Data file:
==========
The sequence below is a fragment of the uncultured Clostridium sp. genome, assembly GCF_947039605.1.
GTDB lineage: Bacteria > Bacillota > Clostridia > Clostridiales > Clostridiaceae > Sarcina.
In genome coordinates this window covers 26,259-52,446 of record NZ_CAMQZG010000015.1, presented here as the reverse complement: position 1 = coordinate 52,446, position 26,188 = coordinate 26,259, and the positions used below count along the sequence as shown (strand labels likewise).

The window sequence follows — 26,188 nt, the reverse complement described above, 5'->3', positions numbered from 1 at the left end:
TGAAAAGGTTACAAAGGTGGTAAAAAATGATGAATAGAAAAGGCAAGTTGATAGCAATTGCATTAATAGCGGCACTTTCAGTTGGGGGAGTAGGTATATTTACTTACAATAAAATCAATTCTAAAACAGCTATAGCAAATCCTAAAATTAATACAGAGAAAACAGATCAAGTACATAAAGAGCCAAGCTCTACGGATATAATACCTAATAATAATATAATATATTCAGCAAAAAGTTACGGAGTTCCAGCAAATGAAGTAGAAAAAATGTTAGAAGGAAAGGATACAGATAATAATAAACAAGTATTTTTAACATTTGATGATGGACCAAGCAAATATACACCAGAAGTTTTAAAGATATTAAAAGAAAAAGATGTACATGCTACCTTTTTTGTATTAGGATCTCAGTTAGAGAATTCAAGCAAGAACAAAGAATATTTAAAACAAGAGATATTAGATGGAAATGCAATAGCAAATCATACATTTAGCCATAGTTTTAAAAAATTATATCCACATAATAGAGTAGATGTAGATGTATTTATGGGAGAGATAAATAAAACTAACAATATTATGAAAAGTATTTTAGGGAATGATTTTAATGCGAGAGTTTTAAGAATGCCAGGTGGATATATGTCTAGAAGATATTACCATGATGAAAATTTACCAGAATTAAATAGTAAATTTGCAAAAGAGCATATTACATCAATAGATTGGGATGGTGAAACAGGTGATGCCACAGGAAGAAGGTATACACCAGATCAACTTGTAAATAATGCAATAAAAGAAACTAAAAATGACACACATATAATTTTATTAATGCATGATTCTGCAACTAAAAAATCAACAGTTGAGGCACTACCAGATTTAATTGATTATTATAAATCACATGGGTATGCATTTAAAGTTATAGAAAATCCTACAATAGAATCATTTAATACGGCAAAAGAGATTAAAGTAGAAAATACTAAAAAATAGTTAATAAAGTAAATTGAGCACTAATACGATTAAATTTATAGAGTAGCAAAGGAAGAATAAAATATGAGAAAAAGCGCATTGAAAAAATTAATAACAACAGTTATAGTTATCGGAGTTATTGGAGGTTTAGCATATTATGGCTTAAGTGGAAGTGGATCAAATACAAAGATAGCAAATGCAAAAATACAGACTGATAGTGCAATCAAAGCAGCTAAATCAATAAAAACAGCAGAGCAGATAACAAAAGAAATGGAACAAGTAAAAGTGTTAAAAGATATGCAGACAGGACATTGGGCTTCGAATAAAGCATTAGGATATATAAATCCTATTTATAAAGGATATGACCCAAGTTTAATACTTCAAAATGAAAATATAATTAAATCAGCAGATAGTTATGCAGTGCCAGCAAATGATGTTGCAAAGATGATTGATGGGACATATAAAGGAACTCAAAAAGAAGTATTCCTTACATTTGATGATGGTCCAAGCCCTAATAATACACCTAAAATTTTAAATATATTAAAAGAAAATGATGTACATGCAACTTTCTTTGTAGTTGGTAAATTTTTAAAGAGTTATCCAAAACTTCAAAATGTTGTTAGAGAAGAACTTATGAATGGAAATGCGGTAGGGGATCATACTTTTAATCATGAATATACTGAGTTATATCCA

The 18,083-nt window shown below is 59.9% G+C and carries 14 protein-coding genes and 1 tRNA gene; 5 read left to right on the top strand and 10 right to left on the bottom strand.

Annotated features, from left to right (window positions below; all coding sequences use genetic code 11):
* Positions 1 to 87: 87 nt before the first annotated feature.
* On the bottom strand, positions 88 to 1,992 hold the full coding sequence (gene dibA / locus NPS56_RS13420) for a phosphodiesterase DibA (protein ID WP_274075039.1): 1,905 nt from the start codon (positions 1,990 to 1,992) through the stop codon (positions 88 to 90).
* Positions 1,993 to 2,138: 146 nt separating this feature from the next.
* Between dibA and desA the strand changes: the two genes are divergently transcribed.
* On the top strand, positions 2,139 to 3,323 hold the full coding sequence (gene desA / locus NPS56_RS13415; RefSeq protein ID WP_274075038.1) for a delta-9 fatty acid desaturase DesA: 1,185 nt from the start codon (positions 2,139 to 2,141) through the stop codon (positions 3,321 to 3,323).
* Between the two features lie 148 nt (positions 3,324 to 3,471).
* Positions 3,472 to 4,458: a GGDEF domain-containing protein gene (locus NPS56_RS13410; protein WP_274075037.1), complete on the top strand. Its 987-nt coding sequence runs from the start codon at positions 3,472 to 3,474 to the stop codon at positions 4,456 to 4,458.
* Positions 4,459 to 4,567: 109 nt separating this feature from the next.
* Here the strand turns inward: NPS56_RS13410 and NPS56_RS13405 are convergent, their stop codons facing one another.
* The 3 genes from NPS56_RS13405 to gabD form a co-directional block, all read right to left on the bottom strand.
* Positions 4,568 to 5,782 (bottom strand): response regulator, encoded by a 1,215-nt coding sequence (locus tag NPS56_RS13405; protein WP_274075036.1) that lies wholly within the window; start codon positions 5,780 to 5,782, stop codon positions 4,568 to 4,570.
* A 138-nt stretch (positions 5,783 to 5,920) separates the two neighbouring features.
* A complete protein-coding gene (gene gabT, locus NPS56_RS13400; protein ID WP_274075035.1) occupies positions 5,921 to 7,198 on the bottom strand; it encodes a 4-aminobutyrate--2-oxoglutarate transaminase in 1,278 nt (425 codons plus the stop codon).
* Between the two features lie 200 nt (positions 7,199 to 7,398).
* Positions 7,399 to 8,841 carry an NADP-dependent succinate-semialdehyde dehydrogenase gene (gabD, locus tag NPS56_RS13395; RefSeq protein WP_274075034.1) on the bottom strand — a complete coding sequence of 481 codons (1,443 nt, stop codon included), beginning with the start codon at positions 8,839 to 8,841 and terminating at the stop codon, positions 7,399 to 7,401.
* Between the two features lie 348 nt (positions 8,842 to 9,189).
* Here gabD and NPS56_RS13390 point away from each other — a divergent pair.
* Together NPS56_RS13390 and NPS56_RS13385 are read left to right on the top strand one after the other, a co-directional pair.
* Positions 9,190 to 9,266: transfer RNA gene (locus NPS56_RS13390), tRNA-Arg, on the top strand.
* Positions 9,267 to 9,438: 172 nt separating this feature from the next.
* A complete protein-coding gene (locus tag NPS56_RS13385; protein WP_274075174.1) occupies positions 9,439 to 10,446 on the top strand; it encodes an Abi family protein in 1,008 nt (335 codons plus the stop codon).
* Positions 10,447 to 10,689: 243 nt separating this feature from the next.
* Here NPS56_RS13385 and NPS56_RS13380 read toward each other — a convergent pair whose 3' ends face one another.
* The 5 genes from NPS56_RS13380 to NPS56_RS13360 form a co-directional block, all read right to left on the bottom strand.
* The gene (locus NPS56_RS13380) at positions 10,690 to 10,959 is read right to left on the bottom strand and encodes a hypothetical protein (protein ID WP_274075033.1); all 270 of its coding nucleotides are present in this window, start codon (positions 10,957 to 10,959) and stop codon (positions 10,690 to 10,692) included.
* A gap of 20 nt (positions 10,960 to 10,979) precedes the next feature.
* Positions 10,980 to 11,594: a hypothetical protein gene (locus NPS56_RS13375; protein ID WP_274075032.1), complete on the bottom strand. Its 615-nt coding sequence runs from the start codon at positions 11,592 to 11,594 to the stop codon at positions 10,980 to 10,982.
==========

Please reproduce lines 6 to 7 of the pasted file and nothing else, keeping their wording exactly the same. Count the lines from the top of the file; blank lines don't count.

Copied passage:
The 18,083-nt window shown below is 59.9% G+C and carries 14 protein-coding genes and 1 tRNA gene; 5 read left to right on the top strand and 10 right to left on the bottom strand.

Annotated features, from left to right (window positions below; all coding sequences use genetic code 11):